1x1: Eastern Cape Free-range Hunt South Africa
ACCOMMODATION: FARM GUESTHOUSE as listed 4 STAR THATCH LODGE upgrades available at an additional fee of $150 per hunter The Ranch sits on an escarpment (2200 feet above sea level) and has four unique biospheres within half an hour’s drive. This unique change in biospheres results in huge animal diversity. the landscape and habitats vary from deep wide valley bushveld with thick riverine bush, home of the Eastern Cape Kudu as well as Cape Bushbuck, Nyala, Warthog, and Bush pig. The sides of the valleys/canyons make for great vantage points. A lot of time is spent at theses elevated points glassing for trophies. On the plateau above the valley lies the savanna and scattered woodlands. This is home to species such as Impala, Sable, Zebra, Waterbuck and Mountain Reedbuck. These plateaus also make great vantage points for glassing and the start of many long stalks. The savanna gradually gives way to the long rolling Bedford plains which were once the place of vast animal migrations across the Eastern Cape. These plains are where Springbuck, Blesbok and Black Wildebeest are found and often ambushed from behind the endless anthills which make for good hiding places. These plains give way to the Kaggaberg Mountain range with valleys and box canyons, home to the Eland, Cape Bushbuck and Kudu.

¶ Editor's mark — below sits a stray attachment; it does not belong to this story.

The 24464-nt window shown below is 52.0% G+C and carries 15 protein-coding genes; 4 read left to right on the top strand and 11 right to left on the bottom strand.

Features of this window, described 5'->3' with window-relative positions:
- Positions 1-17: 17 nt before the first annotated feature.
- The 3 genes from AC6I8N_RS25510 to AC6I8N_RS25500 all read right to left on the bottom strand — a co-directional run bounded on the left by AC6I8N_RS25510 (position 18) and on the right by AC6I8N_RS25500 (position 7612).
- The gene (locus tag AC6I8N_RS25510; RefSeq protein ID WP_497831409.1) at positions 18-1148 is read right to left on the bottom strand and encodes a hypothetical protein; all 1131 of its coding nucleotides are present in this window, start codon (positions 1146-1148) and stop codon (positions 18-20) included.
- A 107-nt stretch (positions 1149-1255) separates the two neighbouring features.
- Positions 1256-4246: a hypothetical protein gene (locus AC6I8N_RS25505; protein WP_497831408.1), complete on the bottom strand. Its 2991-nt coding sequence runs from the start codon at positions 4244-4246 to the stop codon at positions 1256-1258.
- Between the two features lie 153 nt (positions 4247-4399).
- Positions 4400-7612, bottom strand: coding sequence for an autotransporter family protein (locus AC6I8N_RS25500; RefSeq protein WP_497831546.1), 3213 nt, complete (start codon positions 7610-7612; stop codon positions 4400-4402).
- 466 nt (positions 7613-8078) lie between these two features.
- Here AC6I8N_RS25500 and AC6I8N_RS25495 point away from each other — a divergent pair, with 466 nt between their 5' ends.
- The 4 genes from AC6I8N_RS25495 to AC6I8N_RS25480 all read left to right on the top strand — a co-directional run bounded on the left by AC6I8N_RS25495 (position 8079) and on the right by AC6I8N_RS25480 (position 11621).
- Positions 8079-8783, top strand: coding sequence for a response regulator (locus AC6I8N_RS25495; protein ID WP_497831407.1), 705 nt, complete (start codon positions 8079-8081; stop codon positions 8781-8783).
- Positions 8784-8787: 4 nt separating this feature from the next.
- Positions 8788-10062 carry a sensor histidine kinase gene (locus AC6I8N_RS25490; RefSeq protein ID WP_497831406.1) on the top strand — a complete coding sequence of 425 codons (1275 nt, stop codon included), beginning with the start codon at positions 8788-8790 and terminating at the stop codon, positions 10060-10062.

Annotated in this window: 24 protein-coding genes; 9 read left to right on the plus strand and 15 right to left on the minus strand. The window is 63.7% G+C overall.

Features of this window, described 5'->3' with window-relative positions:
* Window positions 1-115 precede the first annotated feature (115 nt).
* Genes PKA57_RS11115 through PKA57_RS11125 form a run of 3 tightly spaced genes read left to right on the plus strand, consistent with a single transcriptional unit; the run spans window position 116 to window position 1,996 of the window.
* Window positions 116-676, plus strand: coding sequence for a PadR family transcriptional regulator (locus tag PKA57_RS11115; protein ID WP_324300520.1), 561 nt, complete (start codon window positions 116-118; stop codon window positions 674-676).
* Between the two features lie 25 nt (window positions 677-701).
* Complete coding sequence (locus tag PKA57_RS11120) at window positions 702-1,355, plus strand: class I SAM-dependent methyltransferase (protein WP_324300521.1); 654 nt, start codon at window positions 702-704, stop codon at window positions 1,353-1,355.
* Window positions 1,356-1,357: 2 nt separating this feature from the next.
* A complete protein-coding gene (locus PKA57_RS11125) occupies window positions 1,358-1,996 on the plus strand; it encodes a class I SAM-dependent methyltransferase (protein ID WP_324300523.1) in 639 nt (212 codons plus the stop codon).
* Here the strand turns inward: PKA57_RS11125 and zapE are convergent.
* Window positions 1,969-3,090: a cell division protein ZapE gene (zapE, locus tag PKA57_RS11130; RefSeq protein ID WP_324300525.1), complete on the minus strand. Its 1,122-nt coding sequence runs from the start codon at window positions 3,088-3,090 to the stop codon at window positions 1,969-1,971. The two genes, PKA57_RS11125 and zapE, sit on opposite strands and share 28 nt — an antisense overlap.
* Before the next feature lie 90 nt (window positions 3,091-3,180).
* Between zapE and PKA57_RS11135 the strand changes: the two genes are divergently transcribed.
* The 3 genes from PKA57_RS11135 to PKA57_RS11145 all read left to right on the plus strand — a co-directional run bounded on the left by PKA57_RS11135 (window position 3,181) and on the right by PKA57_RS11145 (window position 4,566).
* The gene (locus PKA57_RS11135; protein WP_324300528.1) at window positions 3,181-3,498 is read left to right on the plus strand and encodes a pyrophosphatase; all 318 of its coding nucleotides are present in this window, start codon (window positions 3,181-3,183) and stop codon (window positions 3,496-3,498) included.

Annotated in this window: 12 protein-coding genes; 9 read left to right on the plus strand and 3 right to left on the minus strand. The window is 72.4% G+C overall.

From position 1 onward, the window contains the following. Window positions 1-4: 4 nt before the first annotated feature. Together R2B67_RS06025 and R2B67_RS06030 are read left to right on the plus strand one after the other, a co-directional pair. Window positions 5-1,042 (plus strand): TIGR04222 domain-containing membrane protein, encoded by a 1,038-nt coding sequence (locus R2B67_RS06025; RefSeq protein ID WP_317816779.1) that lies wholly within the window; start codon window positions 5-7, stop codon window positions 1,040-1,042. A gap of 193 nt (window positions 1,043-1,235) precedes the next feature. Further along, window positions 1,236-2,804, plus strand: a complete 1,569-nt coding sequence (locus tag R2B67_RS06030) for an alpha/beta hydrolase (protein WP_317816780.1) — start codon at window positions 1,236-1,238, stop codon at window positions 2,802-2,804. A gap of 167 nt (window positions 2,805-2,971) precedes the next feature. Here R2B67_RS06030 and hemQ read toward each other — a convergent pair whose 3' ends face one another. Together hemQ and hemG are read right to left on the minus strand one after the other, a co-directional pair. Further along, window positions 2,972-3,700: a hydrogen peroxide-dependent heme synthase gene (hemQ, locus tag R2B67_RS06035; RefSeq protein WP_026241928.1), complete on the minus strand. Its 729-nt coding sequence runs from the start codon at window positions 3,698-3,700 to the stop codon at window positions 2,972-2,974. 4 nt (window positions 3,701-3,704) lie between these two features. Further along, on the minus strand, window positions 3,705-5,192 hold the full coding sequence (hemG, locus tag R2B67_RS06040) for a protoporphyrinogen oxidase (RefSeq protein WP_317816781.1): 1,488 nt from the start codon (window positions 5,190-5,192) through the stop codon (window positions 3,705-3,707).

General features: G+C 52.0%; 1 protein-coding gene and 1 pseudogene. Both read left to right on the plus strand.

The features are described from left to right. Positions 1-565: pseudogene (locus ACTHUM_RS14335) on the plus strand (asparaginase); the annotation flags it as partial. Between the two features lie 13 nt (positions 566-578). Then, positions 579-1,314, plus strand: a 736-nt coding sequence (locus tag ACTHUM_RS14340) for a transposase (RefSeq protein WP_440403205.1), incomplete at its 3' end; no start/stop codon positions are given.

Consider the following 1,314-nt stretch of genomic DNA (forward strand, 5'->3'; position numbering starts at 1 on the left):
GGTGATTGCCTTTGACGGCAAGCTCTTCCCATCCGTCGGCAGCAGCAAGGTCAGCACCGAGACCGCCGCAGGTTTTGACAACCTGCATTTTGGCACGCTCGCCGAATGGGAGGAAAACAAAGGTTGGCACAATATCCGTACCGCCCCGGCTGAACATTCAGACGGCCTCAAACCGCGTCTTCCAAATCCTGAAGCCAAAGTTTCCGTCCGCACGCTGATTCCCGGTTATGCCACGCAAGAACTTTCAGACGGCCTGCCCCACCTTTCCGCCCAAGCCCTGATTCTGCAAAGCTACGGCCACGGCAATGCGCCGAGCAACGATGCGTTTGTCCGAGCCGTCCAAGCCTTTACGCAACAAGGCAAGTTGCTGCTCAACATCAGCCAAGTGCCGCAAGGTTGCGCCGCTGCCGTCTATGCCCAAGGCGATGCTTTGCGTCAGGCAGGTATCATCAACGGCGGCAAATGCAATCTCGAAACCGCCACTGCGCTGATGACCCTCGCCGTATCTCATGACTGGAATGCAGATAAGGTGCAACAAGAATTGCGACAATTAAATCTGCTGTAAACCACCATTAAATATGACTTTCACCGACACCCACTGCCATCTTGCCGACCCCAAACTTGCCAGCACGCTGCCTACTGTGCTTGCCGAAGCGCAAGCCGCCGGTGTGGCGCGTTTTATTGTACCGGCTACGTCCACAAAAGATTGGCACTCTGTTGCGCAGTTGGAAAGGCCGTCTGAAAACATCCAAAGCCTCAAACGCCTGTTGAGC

Trip duration: 1 - 14 days
Hunting season: 1 Jan 2020 31 Dec 2020
Karoo Dream Hunt 2x1 '2020 South Africa
The Eastern Cape boasts 6 out of 7 vegetation biomes and is the most ecologically diverse of South Africa's provinces. This diversity in turn supports a large number of plains game species; from kudu in savannah bushveld, to klipspringer in the craggy mountain peaks and bushbuck in the coastal forests. The Eastern Cape offers an unrivalled variety of hunting opportunities. The area from Uitenhage to Steytlerville is acknowledged as having the highest density of kudu in the world. Every year, 25,000 kudu are hunted in the Eastern Cape. We enjoyed a 100% success rate for kudu in 2014, 2015, 2016 and 2017. During this period 24 out of 24 hunters who had a kudu on their wish list shot a trophy kudu, some chose to hunt a second one.